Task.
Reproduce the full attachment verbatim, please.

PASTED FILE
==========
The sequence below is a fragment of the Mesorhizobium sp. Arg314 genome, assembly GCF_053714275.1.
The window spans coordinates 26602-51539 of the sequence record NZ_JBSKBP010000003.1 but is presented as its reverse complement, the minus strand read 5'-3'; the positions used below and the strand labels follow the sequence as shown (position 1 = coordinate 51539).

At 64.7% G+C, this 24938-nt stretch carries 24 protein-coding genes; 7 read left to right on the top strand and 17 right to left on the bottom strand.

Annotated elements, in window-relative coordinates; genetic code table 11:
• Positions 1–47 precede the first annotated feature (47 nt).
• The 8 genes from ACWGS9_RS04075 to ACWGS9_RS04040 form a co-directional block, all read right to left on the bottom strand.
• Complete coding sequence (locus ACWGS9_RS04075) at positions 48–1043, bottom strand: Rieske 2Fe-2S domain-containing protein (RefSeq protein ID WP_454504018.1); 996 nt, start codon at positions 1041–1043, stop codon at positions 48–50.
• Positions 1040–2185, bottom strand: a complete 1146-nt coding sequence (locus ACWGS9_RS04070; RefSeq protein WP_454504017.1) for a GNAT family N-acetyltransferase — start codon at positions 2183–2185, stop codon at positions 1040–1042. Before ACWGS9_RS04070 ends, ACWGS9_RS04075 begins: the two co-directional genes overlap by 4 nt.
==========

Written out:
The sequence below is a fragment of the Mesorhizobium sp. Arg314 genome, assembly GCF_053714275.1.
The window spans coordinates 26602-51539 of the sequence record NZ_JBSKBP010000003.1 but is presented as its reverse complement, the minus strand read 5'-3'; the positions used below and the strand labels follow the sequence as shown (position 1 = coordinate 51539).

At 64.7% G+C, this 24938-nt stretch carries 24 protein-coding genes; 7 read left to right on the top strand and 17 right to left on the bottom strand.

Annotated elements, in window-relative coordinates; genetic code table 11:
• Positions 1–47 precede the first annotated feature (47 nt).
• The 8 genes from ACWGS9_RS04075 to ACWGS9_RS04040 form a co-directional block, all read right to left on the bottom strand.
• Complete coding sequence (locus ACWGS9_RS04075) at positions 48–1043, bottom strand: Rieske 2Fe-2S domain-containing protein (RefSeq protein ID WP_454504018.1); 996 nt, start codon at positions 1041–1043, stop codon at positions 48–50.
• Positions 1040–2185, bottom strand: a complete 1146-nt coding sequence (locus ACWGS9_RS04070; RefSeq protein WP_454504017.1) for a GNAT family N-acetyltransferase — start codon at positions 2183–2185, stop codon at positions 1040–1042. Before ACWGS9_RS04070 ends, ACWGS9_RS04075 begins: the two co-directional genes overlap by 4 nt.